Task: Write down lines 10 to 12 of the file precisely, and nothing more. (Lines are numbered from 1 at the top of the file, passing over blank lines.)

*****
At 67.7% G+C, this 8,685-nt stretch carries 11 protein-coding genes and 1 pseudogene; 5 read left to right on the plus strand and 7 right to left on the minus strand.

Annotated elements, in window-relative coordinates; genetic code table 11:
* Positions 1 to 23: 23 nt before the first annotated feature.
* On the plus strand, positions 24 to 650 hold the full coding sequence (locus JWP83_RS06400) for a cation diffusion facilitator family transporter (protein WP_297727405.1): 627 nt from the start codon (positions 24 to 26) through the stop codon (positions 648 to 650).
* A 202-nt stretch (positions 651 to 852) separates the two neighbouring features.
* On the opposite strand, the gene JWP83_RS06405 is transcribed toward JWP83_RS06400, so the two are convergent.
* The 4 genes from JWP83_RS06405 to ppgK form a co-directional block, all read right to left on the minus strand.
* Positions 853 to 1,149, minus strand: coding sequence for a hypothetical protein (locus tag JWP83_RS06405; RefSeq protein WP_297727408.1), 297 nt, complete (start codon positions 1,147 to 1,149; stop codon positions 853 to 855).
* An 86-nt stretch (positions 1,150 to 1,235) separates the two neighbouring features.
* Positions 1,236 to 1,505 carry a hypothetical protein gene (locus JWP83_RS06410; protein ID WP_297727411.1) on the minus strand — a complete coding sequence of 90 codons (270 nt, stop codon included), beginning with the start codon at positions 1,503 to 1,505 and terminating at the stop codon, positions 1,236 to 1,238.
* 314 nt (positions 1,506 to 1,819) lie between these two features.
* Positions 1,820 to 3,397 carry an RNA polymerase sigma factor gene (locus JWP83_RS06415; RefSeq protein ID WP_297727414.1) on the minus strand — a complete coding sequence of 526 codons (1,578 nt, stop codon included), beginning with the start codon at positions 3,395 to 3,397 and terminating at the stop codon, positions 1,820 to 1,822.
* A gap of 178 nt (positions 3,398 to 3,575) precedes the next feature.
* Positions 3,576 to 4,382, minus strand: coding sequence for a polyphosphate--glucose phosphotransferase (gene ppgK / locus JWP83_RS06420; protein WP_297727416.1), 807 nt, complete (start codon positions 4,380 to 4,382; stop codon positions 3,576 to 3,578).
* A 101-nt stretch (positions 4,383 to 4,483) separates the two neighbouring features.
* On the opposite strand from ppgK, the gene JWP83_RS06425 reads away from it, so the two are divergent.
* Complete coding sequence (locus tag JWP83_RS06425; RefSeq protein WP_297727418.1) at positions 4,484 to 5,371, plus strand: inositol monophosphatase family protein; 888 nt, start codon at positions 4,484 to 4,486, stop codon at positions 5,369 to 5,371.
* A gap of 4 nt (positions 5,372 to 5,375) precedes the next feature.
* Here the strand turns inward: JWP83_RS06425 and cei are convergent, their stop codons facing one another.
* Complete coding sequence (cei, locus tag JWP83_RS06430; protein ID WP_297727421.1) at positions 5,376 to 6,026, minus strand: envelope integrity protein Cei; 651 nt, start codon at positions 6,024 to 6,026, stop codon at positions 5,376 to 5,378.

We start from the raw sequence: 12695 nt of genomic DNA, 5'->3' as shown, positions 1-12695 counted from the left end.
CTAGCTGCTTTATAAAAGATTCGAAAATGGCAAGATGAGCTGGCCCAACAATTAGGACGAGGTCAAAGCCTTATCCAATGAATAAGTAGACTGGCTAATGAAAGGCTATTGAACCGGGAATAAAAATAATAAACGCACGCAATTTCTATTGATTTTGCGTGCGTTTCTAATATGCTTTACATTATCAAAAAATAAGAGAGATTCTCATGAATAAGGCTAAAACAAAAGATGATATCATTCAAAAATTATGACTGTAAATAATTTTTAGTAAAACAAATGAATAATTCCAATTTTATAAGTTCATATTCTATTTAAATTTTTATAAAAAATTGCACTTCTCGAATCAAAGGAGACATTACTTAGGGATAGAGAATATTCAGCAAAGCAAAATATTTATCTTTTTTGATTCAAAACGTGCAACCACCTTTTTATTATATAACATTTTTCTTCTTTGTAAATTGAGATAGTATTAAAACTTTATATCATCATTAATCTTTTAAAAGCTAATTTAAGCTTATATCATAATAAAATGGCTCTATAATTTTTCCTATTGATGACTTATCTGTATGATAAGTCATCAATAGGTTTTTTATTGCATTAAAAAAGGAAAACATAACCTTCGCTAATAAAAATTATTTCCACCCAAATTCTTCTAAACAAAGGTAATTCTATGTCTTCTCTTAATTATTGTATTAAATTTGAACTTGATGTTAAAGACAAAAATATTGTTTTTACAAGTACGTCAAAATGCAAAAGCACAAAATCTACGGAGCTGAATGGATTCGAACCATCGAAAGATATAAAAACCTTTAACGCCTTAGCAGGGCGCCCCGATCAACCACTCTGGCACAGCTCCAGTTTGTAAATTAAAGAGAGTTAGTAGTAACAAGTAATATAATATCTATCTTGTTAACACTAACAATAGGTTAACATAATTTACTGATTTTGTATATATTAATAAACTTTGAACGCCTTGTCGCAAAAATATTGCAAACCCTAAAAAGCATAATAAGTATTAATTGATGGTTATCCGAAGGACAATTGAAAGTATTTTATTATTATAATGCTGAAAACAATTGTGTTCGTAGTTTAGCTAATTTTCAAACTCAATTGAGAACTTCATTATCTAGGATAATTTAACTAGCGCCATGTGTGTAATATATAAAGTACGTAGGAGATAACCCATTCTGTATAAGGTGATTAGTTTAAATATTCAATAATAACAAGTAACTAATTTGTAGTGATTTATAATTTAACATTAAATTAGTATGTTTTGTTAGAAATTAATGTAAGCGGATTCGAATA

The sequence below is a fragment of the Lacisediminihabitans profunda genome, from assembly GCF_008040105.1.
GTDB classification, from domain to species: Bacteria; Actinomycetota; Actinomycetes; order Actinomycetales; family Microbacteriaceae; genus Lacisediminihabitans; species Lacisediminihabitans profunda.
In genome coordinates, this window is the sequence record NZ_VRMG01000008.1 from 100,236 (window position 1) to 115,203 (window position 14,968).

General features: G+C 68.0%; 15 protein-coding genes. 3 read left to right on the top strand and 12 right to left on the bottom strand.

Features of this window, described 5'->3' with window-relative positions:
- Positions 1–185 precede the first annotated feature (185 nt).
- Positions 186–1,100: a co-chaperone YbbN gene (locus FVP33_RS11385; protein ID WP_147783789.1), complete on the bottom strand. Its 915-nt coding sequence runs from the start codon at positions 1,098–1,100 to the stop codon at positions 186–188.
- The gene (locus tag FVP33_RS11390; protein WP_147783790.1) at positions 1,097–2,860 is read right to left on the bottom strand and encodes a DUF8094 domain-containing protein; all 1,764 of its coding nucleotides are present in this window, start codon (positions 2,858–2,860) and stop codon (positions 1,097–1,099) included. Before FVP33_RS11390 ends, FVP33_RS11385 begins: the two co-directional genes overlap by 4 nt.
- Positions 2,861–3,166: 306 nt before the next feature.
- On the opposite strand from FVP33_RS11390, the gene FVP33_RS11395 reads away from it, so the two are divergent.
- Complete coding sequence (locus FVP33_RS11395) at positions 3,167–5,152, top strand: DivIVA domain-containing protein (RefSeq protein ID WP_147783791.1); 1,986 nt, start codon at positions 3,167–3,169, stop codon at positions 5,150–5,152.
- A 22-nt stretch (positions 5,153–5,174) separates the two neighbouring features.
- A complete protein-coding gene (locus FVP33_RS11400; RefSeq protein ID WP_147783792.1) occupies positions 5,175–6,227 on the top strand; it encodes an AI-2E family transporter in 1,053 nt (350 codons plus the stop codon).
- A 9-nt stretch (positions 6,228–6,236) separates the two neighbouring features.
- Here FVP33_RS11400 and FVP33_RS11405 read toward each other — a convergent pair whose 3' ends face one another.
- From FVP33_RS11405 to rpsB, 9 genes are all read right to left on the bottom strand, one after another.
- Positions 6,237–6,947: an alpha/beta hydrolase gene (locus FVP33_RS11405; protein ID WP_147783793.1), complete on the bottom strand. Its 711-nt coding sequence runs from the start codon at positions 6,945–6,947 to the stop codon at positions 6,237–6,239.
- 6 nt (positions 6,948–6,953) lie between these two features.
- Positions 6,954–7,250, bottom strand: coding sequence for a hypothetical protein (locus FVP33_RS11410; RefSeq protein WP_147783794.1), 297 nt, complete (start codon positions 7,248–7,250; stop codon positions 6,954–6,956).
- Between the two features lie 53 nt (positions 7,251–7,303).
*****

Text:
* Positions 1,236 to 1,505 carry a hypothetical protein gene (locus JWP83_RS06410; protein ID WP_297727411.1) on the minus strand — a complete coding sequence of 90 codons (270 nt, stop codon included), beginning with the start codon at positions 1,503 to 1,505 and terminating at the stop codon, positions 1,236 to 1,238.
* 314 nt (positions 1,506 to 1,819) lie between these two features.
* Positions 1,820 to 3,397 carry an RNA polymerase sigma factor gene (locus JWP83_RS06415; RefSeq protein ID WP_297727414.1) on the minus strand — a complete coding sequence of 526 codons (1,578 nt, stop codon included), beginning with the start codon at positions 3,395 to 3,397 and terminating at the stop codon, positions 1,820 to 1,822.